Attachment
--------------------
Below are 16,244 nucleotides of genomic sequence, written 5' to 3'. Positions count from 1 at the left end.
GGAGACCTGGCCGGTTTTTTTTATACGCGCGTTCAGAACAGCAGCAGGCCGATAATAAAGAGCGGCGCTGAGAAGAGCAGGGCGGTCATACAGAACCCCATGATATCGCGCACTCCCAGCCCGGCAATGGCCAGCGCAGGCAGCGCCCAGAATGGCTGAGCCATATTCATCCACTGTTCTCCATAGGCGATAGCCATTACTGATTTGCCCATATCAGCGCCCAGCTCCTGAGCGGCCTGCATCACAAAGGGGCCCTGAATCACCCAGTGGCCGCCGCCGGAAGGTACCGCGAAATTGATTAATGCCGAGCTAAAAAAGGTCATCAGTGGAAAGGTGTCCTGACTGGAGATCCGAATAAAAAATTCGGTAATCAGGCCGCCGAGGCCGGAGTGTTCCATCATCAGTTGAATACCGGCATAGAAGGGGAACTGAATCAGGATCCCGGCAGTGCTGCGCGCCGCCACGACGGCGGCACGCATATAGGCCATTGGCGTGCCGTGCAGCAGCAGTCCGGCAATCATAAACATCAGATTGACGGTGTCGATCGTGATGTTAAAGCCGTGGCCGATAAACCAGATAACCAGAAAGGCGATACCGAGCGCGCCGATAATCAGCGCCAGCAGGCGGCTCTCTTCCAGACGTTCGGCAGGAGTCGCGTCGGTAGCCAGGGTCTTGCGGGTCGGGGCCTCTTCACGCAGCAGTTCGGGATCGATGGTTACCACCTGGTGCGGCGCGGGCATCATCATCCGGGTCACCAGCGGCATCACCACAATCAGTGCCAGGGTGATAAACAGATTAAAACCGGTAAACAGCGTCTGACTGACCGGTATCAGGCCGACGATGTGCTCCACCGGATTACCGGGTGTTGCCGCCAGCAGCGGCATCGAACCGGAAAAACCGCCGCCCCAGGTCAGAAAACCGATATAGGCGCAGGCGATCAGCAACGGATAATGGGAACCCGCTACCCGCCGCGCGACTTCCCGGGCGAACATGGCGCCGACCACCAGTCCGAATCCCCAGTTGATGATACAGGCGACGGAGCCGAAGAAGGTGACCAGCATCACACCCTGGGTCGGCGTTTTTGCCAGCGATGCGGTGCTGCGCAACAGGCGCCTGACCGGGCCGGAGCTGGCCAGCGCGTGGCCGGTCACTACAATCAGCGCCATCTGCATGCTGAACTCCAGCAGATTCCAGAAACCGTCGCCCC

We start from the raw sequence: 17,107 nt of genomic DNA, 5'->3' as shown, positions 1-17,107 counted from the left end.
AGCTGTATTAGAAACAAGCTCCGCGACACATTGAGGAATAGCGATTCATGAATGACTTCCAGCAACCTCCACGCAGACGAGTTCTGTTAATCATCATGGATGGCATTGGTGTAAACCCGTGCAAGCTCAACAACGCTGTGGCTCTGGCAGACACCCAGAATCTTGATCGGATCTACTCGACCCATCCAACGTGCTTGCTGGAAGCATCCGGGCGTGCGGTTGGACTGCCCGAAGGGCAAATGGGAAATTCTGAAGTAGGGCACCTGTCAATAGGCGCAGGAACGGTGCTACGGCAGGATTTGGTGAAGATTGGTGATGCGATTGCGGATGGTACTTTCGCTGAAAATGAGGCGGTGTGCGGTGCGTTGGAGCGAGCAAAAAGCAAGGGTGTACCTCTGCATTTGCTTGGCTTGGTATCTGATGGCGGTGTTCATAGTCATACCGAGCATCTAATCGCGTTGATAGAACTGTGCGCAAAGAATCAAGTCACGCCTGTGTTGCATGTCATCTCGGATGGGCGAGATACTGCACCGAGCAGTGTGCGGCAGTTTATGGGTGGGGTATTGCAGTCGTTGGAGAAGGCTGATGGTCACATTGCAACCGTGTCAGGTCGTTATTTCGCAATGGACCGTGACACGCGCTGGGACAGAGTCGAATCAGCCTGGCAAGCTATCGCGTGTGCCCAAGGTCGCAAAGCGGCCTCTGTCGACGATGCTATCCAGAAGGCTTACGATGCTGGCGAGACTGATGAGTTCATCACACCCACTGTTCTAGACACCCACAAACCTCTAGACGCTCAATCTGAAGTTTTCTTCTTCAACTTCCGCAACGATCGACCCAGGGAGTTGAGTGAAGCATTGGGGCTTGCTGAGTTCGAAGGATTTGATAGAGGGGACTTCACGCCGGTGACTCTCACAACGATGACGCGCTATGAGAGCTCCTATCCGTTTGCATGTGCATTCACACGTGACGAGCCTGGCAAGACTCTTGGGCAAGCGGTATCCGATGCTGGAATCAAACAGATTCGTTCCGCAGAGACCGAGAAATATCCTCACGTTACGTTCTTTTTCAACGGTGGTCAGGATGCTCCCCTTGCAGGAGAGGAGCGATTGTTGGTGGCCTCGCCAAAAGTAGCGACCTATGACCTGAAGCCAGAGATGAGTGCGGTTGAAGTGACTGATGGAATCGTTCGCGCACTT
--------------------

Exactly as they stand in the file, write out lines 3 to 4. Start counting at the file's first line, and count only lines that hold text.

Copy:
We start from the raw sequence: 17,107 nt of genomic DNA, 5'->3' as shown, positions 1-17,107 counted from the left end.
AGCTGTATTAGAAACAAGCTCCGCGACACATTGAGGAATAGCGATTCATGAATGACTTCCAGCAACCTCCACGCAGACGAGTTCTGTTAATCATCATGGATGGCATTGGTGTAAACCCGTGCAAGCTCAACAACGCTGTGGCTCTGGCAGACACCCAGAATCTTGATCGGATCTACTCGACCCATCCAACGTGCTTGCTGGAAGCATCCGGGCGTGCGGTTGGACTGCCCGAAGGGCAAATGGGAAATTCTGAAGTAGGGCACCTGTCAATAGGCGCAGGAACGGTGCTACGGCAGGATTTGGTGAAGATTGGTGATGCGATTGCGGATGGTACTTTCGCTGAAAATGAGGCGGTGTGCGGTGCGTTGGAGCGAGCAAAAAGCAAGGGTGTACCTCTGCATTTGCTTGGCTTGGTATCTGATGGCGGTGTTCATAGTCATACCGAGCATCTAATCGCGTTGATAGAACTGTGCGCAAAGAATCAAGTCACGCCTGTGTTGCATGTCATCTCGGATGGGCGAGATACTGCACCGAGCAGTGTGCGGCAGTTTATGGGTGGGGTATTGCAGTCGTTGGAGAAGGCTGATGGTCACATTGCAACCGTGTCAGGTCGTTATTTCGCAATGGACCGTGACACGCGCTGGGACAGAGTCGAATCAGCCTGGCAAGCTATCGCGTGTGCCCAAGGTCGCAAAGCGGCCTCTGTCGACGATGCTATCCAGAAGGCTTACGATGCTGGCGAGACTGATGAGTTCATCACACCCACTGTTCTAGACACCCACAAACCTCTAGACGCTCAATCTGAAGTTTTCTTCTTCAACTTCCGCAACGATCGACCCAGGGAGTTGAGTGAAGCATTGGGGCTTGCTGAGTTCGAAGGATTTGATAGAGGGGACTTCACGCCGGTGACTCTCACAACGATGACGCGCTATGAGAGCTCCTATCCGTTTGCATGTGCATTCACACGTGACGAGCCTGGCAAGACTCTTGGGCAAGCGGTATCCGATGCTGGAATCAAACAGATTCGTTCCGCAGAGACCGAGAAATATCCTCACGTTACGTTCTTTTTCAACGGTGGTCAGGATGCTCCCCTTGCAGGAGAGGAGCGATTGTTGGTGGCCTCGCCAAAAGTAGCGACCTATGACCTGAAGCCAGAGATGAGTGCGGTTGAAGTGACTGATGGAATCGTTCGCGCACTT